Tuesday, October 3, 2017

Book Review: 'Shepherd' by Michael Ozarks

Ohio author Michael Ozarks (a nom de plume) started life as a musician, moving to Los Angeles from Florida to salute a new career to write a manuscript, a screenplay and create a music album. After many disappointments and a life-threatening illness he turned to writing full time – and this book is the first of a series he calls The Henry Shepherd Series. Reading this novel is a wakeup call – if his other two installments are as strong as this he has a solid start on a meaningful writing career as an author who understands that fine line between fright and spirituality.

For openers Michael sets a mood in his introduction of his main character Henry Shepherd - ‘Unfortunately, my name is Henry. Some people call me Drew— if I can fool them into it. I always loved the movies. I loved how Coca-Cola washed away the oily coating of popcorn butter that had wormed down the back of my throat. I loved spending too much money at the concession stand for pseudo-food that never outlasted the previews. I loved the previews. I loved the big chairs. I loved pretending I was a handsome, mysterious guy who had no problem watching a movie all by his lonesome. I loved pretending a wonderful, perfect girl would shuffle up and ask to sit next to me. But most of all, I loved the hope that something up there on the screen was about to remind me of a reason to keep going. It was nice to feel like— any day— everything could change for the better. Still, I couldn’t enjoy any vicarious experiences without suffering from anxiety or envy, without wishing I were a part of that world— whether in the land of make-believe or in the land of make-believers. Even so, no fantasy I’d ever encountered had convinced me that anything genuine really existed— especially not true love. But I imagined I could scribble my dreams into existence. Emptiness and hurt had always fueled my creativity. I’d wanted to be a real writer since I was a child. Except I was nothing but a weak storyteller— a liar, chasing after the best tale I could concoct. Yet I still believed in destiny, though my own seemed quite bleak.’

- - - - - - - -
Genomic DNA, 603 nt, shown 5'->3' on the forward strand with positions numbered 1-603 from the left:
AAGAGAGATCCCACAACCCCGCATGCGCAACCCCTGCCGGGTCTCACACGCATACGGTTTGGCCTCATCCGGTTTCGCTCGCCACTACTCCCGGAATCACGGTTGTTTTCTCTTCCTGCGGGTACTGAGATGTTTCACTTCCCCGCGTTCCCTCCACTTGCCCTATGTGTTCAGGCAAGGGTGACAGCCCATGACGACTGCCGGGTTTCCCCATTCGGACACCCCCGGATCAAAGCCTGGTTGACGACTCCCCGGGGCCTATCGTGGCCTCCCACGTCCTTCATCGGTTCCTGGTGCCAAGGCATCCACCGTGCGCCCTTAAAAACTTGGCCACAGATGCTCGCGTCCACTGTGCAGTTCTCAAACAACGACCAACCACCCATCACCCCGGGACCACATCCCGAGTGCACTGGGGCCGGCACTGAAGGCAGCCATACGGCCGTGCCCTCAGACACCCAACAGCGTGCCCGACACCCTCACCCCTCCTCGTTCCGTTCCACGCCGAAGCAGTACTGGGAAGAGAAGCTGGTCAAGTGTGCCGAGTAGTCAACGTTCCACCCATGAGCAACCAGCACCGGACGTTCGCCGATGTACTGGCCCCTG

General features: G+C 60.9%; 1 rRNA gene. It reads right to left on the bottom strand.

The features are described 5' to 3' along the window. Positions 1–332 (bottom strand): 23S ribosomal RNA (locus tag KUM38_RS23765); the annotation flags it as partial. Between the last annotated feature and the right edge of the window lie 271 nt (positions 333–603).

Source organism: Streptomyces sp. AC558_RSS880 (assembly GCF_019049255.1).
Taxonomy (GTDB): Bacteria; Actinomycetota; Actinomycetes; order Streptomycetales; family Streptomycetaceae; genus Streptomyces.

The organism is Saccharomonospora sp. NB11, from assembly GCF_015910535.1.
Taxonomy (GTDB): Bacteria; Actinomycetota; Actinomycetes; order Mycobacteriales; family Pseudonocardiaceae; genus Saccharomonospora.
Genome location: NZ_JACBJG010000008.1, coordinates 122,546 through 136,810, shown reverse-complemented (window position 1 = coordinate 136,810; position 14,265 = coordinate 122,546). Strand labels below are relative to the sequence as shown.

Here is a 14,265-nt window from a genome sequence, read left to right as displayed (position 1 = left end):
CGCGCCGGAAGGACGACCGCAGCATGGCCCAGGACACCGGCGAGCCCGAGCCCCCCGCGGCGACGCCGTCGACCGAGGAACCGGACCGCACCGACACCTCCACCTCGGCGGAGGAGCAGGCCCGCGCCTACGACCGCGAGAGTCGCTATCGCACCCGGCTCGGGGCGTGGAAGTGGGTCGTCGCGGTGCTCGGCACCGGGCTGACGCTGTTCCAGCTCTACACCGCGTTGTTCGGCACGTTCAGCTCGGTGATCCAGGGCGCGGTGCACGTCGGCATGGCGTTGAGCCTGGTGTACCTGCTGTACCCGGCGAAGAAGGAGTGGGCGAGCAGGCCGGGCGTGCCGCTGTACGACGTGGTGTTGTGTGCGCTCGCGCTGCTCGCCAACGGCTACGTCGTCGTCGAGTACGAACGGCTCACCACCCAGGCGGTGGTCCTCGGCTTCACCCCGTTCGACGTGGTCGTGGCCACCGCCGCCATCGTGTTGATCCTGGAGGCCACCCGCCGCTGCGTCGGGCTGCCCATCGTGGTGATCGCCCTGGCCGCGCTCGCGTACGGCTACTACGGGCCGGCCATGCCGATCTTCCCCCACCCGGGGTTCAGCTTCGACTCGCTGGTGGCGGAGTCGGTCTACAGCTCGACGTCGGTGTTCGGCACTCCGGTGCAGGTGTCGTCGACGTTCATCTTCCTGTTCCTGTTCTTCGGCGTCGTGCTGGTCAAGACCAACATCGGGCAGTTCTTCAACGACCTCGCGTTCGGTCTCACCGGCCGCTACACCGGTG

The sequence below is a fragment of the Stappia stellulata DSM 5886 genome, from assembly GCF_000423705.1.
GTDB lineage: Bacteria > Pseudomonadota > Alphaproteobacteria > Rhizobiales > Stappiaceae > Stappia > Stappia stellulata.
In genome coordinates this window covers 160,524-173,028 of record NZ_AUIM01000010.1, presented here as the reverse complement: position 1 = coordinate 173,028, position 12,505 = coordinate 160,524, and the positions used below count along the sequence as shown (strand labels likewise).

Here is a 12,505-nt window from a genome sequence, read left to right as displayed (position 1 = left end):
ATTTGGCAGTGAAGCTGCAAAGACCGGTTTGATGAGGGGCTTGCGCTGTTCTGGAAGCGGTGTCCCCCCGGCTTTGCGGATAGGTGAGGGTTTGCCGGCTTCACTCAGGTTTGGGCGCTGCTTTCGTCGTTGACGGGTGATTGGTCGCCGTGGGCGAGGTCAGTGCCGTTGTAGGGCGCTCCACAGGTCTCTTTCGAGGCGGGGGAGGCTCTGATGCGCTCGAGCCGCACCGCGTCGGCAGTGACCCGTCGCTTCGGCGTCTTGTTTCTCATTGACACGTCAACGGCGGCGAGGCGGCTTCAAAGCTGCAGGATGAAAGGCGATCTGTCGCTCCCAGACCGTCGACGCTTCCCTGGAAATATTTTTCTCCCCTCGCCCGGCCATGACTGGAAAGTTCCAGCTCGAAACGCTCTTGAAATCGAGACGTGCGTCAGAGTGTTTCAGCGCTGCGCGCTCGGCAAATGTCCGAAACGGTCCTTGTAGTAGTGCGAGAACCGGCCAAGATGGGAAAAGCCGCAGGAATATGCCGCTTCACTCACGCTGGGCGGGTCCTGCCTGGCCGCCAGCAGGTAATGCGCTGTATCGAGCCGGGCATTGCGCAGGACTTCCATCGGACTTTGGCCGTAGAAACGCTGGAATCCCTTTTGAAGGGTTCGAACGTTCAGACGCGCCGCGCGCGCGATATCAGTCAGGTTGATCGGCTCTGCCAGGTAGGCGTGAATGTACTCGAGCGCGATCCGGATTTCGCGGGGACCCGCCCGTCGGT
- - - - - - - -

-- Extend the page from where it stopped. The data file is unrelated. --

The synopsis tells us where we are headed - ‘While driving home from the movies late one night, Henry accidentally struck and killed a girl named Karen with his pickup truck. Kaley was Karen’s twin sister. In spite of all the reasons they shouldn’t be together, Henry and Kaley can’t help what will happen between them. Shepherd follows the story of an aspiring, young author, shackled by his jaded perception of the world around him. He has grown up without familial bonds and feels no connection to any person or any place, except for the storytellers of his time and the land of make-believe. Driven to find true fulfillment, Shepherd suffers and triumphs through an unbelievable, yet still quite ordinary life.’

Style, grit, and an indefinable allure for strange coincidences make this book a fast reading introduction to the talent of ‘Michael Ozarks’. Grady Harp, March 17

Editor's note: This review has been published with the permission of Grady Harp. Like what you read? Subscribe to the SFRB's free daily email notice so you can be up-to-date on our latest articles. Scroll up this page to the sign-up field on your right.

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